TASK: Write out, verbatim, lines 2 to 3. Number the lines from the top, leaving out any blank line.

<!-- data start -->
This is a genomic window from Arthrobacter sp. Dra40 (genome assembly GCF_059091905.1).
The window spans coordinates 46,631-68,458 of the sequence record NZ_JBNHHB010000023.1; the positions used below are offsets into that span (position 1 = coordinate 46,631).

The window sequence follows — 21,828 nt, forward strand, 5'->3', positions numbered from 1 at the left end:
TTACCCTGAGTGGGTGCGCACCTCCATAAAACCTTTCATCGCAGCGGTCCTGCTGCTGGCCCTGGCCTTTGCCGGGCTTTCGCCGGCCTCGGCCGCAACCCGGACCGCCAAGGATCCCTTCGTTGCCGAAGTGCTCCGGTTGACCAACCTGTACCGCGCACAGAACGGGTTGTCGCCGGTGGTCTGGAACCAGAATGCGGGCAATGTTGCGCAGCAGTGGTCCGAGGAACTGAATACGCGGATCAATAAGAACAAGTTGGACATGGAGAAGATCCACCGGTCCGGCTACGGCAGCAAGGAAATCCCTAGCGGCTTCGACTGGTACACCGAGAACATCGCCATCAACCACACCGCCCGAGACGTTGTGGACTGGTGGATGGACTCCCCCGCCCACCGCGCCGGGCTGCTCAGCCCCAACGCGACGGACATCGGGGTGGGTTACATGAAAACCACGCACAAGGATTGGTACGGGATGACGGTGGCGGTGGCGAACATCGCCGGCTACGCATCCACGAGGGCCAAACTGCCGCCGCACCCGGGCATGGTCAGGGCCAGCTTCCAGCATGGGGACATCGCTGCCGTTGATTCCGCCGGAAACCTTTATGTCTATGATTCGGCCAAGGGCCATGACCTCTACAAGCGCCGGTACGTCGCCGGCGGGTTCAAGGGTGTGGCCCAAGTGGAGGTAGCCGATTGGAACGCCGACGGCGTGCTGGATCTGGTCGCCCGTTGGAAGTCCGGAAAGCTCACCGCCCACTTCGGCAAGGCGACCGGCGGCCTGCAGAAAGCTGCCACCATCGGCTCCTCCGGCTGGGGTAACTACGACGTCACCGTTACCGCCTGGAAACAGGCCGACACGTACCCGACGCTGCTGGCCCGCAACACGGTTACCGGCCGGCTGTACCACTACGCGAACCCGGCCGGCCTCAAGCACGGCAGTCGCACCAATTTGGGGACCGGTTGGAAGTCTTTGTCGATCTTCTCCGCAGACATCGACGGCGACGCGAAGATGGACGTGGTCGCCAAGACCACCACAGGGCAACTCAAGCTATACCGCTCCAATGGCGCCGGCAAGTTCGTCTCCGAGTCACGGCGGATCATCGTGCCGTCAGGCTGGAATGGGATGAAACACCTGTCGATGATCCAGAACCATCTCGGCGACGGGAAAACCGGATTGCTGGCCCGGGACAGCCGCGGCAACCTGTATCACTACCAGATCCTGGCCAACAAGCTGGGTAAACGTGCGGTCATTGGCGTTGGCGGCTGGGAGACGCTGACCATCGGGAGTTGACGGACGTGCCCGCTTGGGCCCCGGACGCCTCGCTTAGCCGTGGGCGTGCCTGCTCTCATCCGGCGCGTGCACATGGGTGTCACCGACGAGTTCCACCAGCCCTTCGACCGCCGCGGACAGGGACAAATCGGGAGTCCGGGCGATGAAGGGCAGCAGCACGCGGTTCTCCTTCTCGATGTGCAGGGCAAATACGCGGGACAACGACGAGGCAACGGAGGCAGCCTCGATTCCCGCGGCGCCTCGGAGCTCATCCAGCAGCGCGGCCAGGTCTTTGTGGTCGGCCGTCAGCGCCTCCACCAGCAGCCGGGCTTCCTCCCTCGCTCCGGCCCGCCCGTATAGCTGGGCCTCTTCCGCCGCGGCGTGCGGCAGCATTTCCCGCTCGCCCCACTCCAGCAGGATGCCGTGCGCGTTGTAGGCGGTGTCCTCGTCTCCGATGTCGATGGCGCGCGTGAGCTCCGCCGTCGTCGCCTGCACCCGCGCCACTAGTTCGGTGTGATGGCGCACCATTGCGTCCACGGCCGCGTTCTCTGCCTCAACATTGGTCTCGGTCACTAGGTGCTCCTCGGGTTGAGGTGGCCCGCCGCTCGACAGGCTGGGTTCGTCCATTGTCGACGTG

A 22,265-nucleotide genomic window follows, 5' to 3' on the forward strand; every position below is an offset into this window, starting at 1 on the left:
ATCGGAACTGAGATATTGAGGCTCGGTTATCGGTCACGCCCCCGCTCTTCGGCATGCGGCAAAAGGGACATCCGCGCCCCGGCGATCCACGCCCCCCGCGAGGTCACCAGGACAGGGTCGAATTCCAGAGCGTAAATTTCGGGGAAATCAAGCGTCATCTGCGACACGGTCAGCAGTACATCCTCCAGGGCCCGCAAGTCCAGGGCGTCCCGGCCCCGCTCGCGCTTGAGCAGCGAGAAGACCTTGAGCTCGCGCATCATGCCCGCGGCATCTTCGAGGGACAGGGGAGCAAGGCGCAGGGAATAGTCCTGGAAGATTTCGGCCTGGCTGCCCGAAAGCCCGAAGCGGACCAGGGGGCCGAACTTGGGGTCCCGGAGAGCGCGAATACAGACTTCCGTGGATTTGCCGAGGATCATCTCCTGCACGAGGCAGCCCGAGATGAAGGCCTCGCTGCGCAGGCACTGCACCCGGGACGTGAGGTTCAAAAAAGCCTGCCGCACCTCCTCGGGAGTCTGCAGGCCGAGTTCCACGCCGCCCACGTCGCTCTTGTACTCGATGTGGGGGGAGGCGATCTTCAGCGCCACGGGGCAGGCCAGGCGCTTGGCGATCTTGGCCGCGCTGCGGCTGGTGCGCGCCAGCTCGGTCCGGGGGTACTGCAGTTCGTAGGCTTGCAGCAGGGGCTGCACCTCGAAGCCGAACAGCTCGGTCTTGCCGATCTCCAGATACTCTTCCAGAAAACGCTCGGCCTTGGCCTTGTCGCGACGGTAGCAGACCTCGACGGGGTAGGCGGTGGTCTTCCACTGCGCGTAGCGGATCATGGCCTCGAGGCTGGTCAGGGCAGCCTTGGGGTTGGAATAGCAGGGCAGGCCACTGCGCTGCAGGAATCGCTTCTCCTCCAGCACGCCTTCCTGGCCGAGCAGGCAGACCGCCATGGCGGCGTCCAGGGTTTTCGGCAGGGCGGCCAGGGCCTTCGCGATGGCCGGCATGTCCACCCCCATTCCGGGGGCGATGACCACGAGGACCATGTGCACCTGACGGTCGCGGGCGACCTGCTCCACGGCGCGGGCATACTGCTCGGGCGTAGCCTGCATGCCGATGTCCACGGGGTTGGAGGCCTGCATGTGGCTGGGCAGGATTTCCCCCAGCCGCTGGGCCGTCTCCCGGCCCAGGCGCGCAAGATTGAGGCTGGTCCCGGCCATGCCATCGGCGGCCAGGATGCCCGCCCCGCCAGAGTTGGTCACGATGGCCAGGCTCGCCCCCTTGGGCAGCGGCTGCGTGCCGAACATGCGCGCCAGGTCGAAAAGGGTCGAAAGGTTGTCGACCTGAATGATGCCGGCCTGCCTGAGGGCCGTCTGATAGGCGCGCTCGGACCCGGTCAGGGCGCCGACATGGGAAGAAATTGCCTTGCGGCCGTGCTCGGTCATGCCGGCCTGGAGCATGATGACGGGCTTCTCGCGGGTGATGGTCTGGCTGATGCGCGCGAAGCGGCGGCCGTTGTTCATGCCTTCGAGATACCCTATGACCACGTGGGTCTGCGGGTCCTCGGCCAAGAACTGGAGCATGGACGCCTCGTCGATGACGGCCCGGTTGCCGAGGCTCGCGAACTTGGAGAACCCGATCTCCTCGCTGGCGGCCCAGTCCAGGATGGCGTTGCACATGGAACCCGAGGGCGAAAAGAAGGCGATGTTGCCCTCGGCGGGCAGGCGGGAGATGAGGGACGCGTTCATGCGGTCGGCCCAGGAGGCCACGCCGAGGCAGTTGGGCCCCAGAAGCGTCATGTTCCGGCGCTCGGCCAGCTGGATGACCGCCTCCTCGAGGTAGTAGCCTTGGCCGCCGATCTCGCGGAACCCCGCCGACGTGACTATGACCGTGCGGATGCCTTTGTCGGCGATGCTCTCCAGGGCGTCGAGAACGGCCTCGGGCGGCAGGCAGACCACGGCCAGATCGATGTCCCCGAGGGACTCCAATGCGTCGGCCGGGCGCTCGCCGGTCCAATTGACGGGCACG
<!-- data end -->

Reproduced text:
The window spans coordinates 46,631-68,458 of the sequence record NZ_JBNHHB010000023.1; the positions used below are offsets into that span (position 1 = coordinate 46,631).

The window sequence follows — 21,828 nt, forward strand, 5'->3', positions numbered from 1 at the left end: